Home · Listener's Guide · The Songs · Who's Who · Liner Notes · Selected Tracks · What's New · Search
Rated Down Beat's top "miscellaneous instrumentalist" for 8 years straight in the 1950s, Don Elliott provides an excellent example of the uncategorizable nature of much of the music discussed in these pages.
A Jack of all musical trades, he started with the piano at siz, moved on to accordion at eight, picked up baritone and trumpet in high school band, and ultimately added vibes and vocals to this list. He began playing professionally around his home town in New Jersey. (One of his bandmates during these gigs was the young jazz piano legend-to-be Bill Evans).
He took the stage name of Don Elliott while playing in Harry James' band. He studied briefly at Juilliard, then joined the U.S. Army at the tail end of World War II. He took up the E-flat mellophone while playing in an Army band, when he saw that bandmate Chet Baker was getting all the trumpet solos. He figured the mellophone was a unique way to get his share of the solos and not be just another trumpet player.
After leaving the Army, he studied arrangement at the University of Miami and started playing the vibes. He worked the nightclub circuit with the Jan Raye Trio and then joined an act known as "Hi, Lo, Jack, and the Dame" as a singer. He returned to New York City in 1950, working at radio station WMCA, then with George Shearing, Teddy Wilson, Terry Gibbs, Benny Goodman, and Buddy Rich. From 1953 on, he appeared mostly as leader of a variety of groups.
Elliott was the first and probably the most outstanding jazz player of the mellophone, a brass instrument about halfway between a trombone and a French horn. He eventually had Conn make a special version of the instrument with the bell up front for his live performances. He toured and recorded for several labels, never getting much commercial success but benefiting critically from the growing interest in "third-wave" music, which blended classical composition techniques with jazz rhythms and changes. He also worked occasionally as a sideman during this time, on recordings with Paul Desmond and Mundell Lowe, among others.
He was a constant innovator and experimenter. As a vocalist, he could sound as tame as a boy singer from a "sweet" band on one number, then be scatting and bopping a few minutes later, and go on to impersonate Mr. Magoo. He began experimenting with vocal effects in the late 1950s and used multi-tracking, playing with tape speed, and other types of manipulation to achieve a variety of sounds that he then blended into compositions like instruments. On "The Voices of Don Elliott," backed by Phil Moore, he dubbed up to nine separate vocal tracks on each number, creating an ensemble sound as tight as the Hi-Los'.
After as much success as one could expect to achieve as a jazz mellophonist, he moved into composing for cartoons and commercials, becoming one of the most sought-after composers on Madison Avenue and giving radio and TV in the 1960s much of its distinctive sound. And he sealed his place in these pages as the mastermind, along with Sascha Burland, another ad composer, of the Nutty Squirrels, a group that might be described as a train wreck between Alvin and the Chipmunks and the Ray Conniff Singers.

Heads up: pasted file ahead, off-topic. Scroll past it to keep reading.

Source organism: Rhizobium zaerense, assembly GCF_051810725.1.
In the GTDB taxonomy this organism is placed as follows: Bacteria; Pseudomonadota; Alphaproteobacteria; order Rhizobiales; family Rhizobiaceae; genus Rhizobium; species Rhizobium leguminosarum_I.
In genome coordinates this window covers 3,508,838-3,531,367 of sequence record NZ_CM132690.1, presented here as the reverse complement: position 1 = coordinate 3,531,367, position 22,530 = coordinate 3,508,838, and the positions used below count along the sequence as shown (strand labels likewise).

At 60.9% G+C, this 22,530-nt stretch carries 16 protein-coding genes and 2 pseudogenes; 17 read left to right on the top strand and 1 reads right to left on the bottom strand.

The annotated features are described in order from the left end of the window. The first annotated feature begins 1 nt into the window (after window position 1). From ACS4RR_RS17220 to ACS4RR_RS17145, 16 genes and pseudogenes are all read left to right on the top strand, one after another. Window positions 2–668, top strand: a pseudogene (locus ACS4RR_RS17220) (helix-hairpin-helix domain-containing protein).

Elliott joined with Burland on a lark and record an album in the guise of a hip group of Chipmunk-like rodents, the Nutty Squirrels. They adapted the technique used by David Seville (nee Ross Bagdasarian to produce the Chipmunk sound--recording normal voices at a slower beat at 16 RPM, then playing them back at 33-1/3 RPM--to the hip scat-singing style Elliott had begun to perfect with his solo work. Backing Elliott and Burland's altered vocals are some of the best New York session men of the late 1950s, including Cannonball Adderley on sax, Bobby Jaspar on flute, and Sam Most on clarinet. Coming on the heels of David Seville's Chipmunks success with his Top 10 single, "The Chipmunk Song," the Nutty Squirrels actually scratched the lower reaches of the Top 20 with a cut off the album, "Uh-Oh Part 2," exactly one year later.
The Nutty Squirrels jumped ahead of the Chipmunks when it came to the medium of television. Format Films was mired in an ambitious ramp-up scheme for an animated series based on the Chipmunks when Transfilm-Wilde, a New York-based company specializing in animated commercials, snapped up the television rights to the Nutty Squirrels characters and songs. By September 1960, the company had 100 five-minute cartoons ready for syndication. This time, the Squirrels were a year ahead of the Chipmunks. Although the cartoons have a streamlined style and jazzy backgrounds, they were a flop commercially. Some stations just scattered the cartoons amongst Woody Woodpecker and other cute animal character cartoons.
Elliott wrote and conducted the incidental music for the 1960 production of A Thurber Carnival, which had a short run on Broadway. He continued to experiment with multiple voice tracks, and provided all the vocal sound effects for Quincy Jones' soundtracks for In the Heat of the Night, $, The Getaway, and The Hot Rock. As many as 20 different versions of Elliott's voice were used to back Roberta Flack on her album, "Smiling." He spent most 1960s and 1970s working primarily as a composer in the advertising business in New York, but he returned to jazz in 1974, recording one last album for Columbia, after he appeared at a tribute to Jones at Carnegie Hall and played with Gerry Mulligan at a club in Connecticut. He also composed and produced the soundtrack of the movie of that long-forgotten 1970s bestseller, The Happy Hooker.
Search for Records and CDs
Used Records and CDs
Search GEMM for old recordings by Don Elliott.
© spaceagepop 2015. All rights reserved.